The Personal History, Adventures, Experiences & Observations of Peter Leroy

by Mark Dorset


The Soul

Robert Musil on the dawn of the perception of the soul:

“He presses on through life and leaves lived life behind . . . and his path in the end resembles the path of a woodworm: no matter how it corkscrews forward or even backward, it always leaves an empty space behind it.  And this horrible feeling of a blind, cutoff space behind the fullness of everything, this half that is always missing even when everything is a whole, this is what eventually makes one perceive what one calls the soul.”
Robert Musil, The Man Without Qualities
(translated by Sophie Wilkins)
“Pseudoreality Prevails” Chapter 45

Georges Perec on the craft of making visible the invisible path of the woodworm:

“Grifalconi shook his head.  In one of the attics in Château de la Muette he had found the remains of a table.  Its oval top, wonderfully inlaid with mother-of-pearl, was exceptionally well preserved; but its base, a massive, spindle-shaped column of grained wood, turned out to be completely worm-eaten.  The worms had done their work in covert, subterranean fashion, creating innumerable ducts and microscopic channels now filled with pulverized wood.  No sign of this insidious labor showed on the surface.  Grifalconi saw that the only way of preserving the original base—hollowed out as it was, it could no longer support the weight of the top—was to reinforce it from within; so once he had completely emptied the canals of their wood dust by suction, he set about injecting them with an almost liquid mixture of lead, alum, and asbestos fiber.  The operation was successful; but it quickly became apparent that, even thus strengthened, the base was too weak, and Grifalconi had to resign himself to replacing it.  It was after he had done this that he thought of dissolving what was left of the original wood so as to disclose the fabulous arborescence within, this exact record of the worms’ life inside the wooden mass: a static, mineral accumulation of all the movements that had constituted their blind existence, their undeviating single-mindedness, their obstinate itineraries; the faithful materialization of all they had eaten and digested as they forced from their dense surroundings the invisible elements needed for their survival, the explicit, visible, immeasurably disturbing image of the endless progressions that had reduced the hardest of woods to an impalpable network of crumbling galleries.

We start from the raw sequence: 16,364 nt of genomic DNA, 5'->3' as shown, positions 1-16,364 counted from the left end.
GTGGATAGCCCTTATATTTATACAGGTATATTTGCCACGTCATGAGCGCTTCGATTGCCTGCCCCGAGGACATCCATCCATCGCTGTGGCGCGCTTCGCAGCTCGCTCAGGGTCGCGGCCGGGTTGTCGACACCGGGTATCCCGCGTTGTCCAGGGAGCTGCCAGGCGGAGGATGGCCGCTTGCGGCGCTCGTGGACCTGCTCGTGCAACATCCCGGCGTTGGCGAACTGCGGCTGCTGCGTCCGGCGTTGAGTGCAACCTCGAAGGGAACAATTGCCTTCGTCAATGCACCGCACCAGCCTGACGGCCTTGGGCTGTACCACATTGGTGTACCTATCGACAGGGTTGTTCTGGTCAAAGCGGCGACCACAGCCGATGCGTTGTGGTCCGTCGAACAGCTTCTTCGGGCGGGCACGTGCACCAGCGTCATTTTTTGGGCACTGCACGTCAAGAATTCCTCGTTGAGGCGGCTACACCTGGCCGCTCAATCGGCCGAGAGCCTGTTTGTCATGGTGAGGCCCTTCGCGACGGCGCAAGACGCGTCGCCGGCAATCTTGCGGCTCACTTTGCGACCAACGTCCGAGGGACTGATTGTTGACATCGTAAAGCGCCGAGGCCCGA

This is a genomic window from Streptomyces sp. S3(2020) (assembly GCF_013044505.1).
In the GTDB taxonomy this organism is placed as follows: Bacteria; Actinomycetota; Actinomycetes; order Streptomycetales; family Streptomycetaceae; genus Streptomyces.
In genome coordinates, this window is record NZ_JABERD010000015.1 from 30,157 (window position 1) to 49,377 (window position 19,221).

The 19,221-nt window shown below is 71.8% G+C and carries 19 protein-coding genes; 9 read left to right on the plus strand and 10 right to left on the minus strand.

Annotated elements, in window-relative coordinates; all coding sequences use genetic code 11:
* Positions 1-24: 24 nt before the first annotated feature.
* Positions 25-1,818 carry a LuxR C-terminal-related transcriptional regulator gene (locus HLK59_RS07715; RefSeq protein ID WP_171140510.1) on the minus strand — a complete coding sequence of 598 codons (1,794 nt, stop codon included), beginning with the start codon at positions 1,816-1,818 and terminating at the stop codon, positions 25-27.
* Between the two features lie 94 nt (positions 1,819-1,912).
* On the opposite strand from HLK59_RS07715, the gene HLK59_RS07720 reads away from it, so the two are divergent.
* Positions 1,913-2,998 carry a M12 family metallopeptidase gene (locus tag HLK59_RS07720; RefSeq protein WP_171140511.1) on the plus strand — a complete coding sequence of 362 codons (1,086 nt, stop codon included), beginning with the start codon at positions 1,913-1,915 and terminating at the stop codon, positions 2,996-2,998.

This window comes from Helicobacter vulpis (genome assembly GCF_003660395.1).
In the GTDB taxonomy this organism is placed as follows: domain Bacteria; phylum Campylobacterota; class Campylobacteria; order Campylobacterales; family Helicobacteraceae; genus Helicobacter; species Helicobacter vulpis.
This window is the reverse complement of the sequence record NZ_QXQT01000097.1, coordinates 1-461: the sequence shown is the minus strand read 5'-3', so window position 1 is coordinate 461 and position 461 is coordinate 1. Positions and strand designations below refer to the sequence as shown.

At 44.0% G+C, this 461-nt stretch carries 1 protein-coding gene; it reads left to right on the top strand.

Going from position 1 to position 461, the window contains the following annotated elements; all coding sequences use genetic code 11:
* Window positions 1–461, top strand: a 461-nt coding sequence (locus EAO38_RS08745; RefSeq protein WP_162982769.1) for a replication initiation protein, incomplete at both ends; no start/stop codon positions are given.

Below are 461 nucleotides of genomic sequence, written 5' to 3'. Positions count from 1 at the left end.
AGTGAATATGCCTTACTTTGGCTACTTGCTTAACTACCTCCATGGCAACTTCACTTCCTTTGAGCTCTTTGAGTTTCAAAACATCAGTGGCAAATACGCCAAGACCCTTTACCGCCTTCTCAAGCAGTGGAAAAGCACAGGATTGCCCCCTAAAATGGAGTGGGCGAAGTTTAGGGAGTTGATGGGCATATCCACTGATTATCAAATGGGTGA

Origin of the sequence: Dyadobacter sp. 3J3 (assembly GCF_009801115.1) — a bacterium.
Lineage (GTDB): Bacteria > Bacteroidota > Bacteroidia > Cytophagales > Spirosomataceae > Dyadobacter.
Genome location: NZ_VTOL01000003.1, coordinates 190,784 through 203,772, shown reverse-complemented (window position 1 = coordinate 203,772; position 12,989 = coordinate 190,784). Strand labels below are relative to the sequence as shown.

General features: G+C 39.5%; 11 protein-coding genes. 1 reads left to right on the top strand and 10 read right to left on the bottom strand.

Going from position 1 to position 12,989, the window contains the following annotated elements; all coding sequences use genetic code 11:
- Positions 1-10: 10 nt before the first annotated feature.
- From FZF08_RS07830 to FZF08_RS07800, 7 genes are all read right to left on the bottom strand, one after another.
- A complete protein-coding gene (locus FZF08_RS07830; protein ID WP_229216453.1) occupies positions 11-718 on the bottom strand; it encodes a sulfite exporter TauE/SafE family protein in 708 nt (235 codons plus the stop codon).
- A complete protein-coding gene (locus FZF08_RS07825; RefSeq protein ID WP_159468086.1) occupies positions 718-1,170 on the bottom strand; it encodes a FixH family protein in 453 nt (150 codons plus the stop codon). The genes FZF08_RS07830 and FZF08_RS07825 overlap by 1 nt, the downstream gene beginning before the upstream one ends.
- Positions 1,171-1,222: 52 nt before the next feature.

Georges Perec
  Life: A User’s Manual

Diderot on the soul as a dark cavern:

“It was [Diderot’s] impression (broadly Freudian, one might say) that every tendency was to be found in the heart: noble, base, healthy, perverse, exalted, lustful and homicidal.  Thus virtue was a matter of self-censorship.  This, he once told Mme Necker [in a letter written in the autumn of 1770], was the ‘secret history’ of the soul.  ‘It is a dark cavern, inhabited by all sorts of beneficent and maleficent beasts.  The wicked man opens the cavern door and lets out only the latter.  The man of good will does the opposite.’ ”
P. N. Furbank, Diderot: A Critical Biography

Milan Kundera on the soul and sentimentality:

“Homo sentimentalis cannot be defined as a man with feelings (for we all have feelings), but as a man who has raised feelings to a category of value.  As soon as feelings are seen as a value, everyone wants to feel; and because we all like to pride ourselves on our values, we have a tendency to show off our feelings. . . . No one revealed homo sentimentalis as lucidly as Cervantes.  Don Quixote decides to love a certain lady named Dulcinea, in spite of the fact that he hardly knows her (this comes as no surprise, because we know that when it’s a question of wahre Liebe, true love, the beloved hardly matters).  In chapter twenty-five of Book One, he leaves with Sancho for the remote mountains, where he wishes to demonstrate to him the greatness of his passion.  But how to show someone else that your soul is on fire?  Especially someone as dull and naïve as Sancho?  And so when they find themselves on a mountain path, Don Quixote strips off all his clothes except for his shirt, and to demonstrate to his servant the immensity of his passion he proceeds to turn somersaults.  Each time he is upside down, his shirt slides down to his shoulders and Sancho gets a glimpse of his sex.  The sight of the knight’s small, virginal member is so comically sad, so heartrending, that Sancho, in spite of his callous heart, cannot bear to look at it any longer, mounts Rosinante, and gallops off. . . . It is part of the definition of feeling that it is born in us without our will, often against our will.  As soon as we want to feel (decide to feel, just as Don Quixote decided to love Dulcinea), feeling is no longer feeling but an imitation of feeling, a show of feeling.  This is commonly called hysteria.  That’s why homo sentimentalis (a person who has raised feeling to a value) is in reality identical to homo hystericus.”